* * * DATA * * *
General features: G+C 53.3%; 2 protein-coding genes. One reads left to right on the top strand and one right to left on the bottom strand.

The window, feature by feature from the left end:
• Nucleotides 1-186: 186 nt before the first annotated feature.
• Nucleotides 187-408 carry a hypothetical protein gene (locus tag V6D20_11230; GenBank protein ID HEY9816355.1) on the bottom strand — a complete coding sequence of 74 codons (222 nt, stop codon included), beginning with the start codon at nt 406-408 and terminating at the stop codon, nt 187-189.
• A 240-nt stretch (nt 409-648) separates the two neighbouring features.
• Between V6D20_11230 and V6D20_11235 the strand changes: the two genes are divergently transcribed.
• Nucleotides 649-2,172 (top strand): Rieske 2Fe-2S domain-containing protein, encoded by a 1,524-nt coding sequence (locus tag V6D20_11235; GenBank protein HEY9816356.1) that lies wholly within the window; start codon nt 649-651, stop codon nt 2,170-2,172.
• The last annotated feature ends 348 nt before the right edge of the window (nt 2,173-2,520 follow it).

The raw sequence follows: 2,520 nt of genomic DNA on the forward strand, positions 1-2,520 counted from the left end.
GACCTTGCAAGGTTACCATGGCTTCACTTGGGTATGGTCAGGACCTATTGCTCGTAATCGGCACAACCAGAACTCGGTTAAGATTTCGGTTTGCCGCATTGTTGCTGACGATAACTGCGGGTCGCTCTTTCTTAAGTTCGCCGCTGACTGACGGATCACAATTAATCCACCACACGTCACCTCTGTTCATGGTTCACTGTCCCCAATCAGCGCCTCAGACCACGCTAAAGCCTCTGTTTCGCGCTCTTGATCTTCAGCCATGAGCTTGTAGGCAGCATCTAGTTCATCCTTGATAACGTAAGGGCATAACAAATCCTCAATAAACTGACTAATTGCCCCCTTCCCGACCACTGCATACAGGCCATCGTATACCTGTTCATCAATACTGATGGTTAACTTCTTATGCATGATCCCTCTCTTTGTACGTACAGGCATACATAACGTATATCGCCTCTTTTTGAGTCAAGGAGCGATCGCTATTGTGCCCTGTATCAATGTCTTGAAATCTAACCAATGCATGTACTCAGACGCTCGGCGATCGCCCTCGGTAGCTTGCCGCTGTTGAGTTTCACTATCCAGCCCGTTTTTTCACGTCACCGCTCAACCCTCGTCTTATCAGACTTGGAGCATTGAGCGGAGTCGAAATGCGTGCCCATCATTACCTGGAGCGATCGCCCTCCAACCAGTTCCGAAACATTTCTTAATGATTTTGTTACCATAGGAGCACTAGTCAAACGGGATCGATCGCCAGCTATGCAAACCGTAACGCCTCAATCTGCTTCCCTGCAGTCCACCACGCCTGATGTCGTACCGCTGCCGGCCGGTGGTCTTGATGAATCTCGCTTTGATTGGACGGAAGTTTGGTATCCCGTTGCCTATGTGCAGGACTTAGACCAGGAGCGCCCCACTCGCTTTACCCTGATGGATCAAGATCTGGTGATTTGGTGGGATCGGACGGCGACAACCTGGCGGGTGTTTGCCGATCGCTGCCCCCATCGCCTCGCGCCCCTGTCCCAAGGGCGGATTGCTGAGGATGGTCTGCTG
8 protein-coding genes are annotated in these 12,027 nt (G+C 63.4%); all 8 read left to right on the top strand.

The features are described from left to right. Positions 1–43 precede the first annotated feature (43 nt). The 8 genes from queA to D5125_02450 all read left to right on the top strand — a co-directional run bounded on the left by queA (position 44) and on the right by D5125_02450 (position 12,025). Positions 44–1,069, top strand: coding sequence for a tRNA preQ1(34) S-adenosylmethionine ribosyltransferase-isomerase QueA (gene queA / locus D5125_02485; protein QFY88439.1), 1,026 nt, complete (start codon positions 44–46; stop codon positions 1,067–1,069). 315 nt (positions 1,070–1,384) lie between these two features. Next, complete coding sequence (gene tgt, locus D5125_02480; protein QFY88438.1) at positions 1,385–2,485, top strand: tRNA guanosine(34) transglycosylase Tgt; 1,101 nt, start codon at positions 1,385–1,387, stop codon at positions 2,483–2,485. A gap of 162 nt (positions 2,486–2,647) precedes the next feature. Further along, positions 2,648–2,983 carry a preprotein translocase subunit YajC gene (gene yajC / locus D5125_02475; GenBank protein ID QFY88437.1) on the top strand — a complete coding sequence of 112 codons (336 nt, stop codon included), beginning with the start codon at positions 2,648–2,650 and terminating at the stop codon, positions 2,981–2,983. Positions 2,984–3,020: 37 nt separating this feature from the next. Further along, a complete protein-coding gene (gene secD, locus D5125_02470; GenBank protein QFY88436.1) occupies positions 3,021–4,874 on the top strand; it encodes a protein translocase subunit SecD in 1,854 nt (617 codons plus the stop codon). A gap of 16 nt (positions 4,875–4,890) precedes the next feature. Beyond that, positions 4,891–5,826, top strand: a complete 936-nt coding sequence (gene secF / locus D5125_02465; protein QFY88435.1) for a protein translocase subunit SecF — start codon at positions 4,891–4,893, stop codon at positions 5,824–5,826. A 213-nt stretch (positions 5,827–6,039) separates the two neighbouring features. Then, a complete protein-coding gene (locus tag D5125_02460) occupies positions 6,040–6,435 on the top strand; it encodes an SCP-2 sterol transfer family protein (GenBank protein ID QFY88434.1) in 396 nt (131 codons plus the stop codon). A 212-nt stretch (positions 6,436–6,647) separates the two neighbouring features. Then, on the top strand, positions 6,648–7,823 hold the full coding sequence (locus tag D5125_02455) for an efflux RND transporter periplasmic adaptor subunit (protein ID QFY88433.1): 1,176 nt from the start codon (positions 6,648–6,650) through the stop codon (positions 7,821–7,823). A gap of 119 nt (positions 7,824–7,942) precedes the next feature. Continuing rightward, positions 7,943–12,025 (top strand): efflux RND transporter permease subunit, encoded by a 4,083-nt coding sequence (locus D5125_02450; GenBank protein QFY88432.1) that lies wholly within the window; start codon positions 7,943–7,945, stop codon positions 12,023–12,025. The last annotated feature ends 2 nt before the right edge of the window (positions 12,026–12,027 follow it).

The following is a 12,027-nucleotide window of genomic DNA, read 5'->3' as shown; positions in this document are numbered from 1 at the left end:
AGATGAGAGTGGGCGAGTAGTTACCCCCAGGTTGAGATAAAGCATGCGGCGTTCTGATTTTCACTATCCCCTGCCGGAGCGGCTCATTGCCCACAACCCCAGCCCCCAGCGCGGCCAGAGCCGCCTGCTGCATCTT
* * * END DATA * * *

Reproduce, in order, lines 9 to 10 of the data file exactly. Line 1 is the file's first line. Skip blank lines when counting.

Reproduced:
The raw sequence follows: 2,520 nt of genomic DNA on the forward strand, positions 1-2,520 counted from the left end.
GACCTTGCAAGGTTACCATGGCTTCACTTGGGTATGGTCAGGACCTATTGCTCGTAATCGGCACAACCAGAACTCGGTTAAGATTTCGGTTTGCCGCATTGTTGCTGACGATAACTGCGGGTCGCTCTTTCTTAAGTTCGCCGCTGACTGACGGATCACAATTAATCCACCACACGTCACCTCTGTTCATGGTTCACTGTCCCCAATCAGCGCCTCAGACCACGCTAAAGCCTCTGTTTCGCGCTCTTGATCTTCAGCCATGAGCTTGTAGGCAGCATCTAGTTCATCCTTGATAACGTAAGGGCATAACAAATCCTCAATAAACTGACTAATTGCCCCCTTCCCGACCACTGCATACAGGCCATCGTATACCTGTTCATCAATACTGATGGTTAACTTCTTATGCATGATCCCTCTCTTTGTACGTACAGGCATACATAACGTATATCGCCTCTTTTTGAGTCAAGGAGCGATCGCTATTGTGCCCTGTATCAATGTCTTGAAATCTAACCAATGCATGTACTCAGACGCTCGGCGATCGCCCTCGGTAGCTTGCCGCTGTTGAGTTTCACTATCCAGCCCGTTTTTTCACGTCACCGCTCAACCCTCGTCTTATCAGACTTGGAGCATTGAGCGGAGTCGAAATGCGTGCCCATCATTACCTGGAGCGATCGCCCTCCAACCAGTTCCGAAACATTTCTTAATGATTTTGTTACCATAGGAGCACTAGTCAAACGGGATCGATCGCCAGCTATGCAAACCGTAACGCCTCAATCTGCTTCCCTGCAGTCCACCACGCCTGATGTCGTACCGCTGCCGGCCGGTGGTCTTGATGAATCTCGCTTTGATTGGACGGAAGTTTGGTATCCCGTTGCCTATGTGCAGGACTTAGACCAGGAGCGCCCCACTCGCTTTACCCTGATGGATCAAGATCTGGTGATTTGGTGGGATCGGACGGCGACAACCTGGCGGGTGTTTGCCGATCGCTGCCCCCATCGCCTCGCGCCCCTGTCCCAAGGGCGGATTGCTGAGGATGGTCTGCTG